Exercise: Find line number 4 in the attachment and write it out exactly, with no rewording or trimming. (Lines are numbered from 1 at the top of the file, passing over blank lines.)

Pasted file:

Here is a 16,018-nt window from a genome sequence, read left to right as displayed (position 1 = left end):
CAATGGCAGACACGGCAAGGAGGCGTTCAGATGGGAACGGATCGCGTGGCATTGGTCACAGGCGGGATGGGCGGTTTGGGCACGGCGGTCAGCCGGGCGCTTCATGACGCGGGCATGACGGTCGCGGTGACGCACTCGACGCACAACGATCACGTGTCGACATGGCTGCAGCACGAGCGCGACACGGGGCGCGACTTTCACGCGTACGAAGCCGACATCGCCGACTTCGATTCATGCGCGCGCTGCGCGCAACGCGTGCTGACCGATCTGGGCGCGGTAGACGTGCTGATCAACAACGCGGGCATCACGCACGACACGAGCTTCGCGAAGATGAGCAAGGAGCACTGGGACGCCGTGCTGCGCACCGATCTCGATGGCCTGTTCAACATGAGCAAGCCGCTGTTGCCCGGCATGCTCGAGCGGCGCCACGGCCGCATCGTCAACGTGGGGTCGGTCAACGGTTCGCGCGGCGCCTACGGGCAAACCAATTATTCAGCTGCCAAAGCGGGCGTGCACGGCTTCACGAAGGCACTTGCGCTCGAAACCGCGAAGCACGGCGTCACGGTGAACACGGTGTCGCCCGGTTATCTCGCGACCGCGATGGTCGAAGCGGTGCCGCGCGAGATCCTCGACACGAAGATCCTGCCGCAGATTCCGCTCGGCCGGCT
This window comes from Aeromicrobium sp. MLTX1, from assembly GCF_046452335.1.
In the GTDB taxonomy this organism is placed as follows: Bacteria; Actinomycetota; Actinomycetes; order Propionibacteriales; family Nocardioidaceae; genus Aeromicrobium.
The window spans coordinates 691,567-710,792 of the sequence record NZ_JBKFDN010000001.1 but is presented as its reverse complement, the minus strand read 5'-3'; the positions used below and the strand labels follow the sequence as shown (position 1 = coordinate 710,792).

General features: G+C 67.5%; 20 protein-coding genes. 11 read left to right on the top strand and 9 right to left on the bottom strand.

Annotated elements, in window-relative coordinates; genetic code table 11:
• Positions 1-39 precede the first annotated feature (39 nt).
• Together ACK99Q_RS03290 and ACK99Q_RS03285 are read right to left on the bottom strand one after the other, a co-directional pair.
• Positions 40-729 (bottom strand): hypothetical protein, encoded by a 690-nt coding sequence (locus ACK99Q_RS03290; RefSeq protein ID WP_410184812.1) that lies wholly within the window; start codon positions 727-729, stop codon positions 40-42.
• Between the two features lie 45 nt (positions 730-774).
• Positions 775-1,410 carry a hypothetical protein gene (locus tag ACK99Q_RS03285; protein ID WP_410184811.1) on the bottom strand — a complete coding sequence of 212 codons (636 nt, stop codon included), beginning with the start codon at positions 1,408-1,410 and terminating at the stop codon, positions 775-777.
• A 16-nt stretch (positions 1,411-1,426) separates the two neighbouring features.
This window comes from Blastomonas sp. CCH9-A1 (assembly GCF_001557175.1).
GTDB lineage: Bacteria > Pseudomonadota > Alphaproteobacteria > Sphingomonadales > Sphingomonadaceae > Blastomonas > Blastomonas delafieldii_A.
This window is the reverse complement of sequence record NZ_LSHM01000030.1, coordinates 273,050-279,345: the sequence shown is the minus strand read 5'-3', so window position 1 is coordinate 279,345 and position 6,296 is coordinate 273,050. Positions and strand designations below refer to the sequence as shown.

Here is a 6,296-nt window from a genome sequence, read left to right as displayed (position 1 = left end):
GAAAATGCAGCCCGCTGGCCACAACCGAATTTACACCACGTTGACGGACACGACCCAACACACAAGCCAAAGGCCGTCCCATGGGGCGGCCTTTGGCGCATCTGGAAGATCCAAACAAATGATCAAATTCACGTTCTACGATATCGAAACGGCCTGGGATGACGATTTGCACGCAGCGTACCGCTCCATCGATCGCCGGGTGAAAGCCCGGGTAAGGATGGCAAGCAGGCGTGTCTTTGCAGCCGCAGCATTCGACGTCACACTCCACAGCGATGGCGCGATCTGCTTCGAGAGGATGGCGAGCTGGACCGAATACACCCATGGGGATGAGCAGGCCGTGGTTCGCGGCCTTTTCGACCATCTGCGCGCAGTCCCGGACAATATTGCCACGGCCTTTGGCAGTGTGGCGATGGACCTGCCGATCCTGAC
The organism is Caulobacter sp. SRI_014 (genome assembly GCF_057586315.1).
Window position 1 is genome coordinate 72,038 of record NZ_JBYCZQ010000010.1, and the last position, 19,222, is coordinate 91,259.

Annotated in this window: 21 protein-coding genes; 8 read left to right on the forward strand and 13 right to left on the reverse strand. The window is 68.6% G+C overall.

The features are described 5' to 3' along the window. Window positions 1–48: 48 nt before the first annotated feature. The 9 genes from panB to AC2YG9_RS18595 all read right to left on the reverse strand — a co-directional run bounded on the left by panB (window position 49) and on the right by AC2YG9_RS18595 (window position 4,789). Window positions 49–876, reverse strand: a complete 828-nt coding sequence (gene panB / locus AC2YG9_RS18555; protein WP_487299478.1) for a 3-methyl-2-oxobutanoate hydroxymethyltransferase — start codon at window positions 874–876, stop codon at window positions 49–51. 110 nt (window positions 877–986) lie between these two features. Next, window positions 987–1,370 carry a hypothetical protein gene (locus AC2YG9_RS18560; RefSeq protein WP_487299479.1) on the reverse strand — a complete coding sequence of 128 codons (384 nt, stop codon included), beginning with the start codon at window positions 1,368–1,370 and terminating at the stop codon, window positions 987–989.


In the GTDB taxonomy this organism is placed as follows: Bacteria; Actinomycetota; Actinomycetes; order Propionibacteriales; family Nocardioidaceae; genus Aeromicrobium.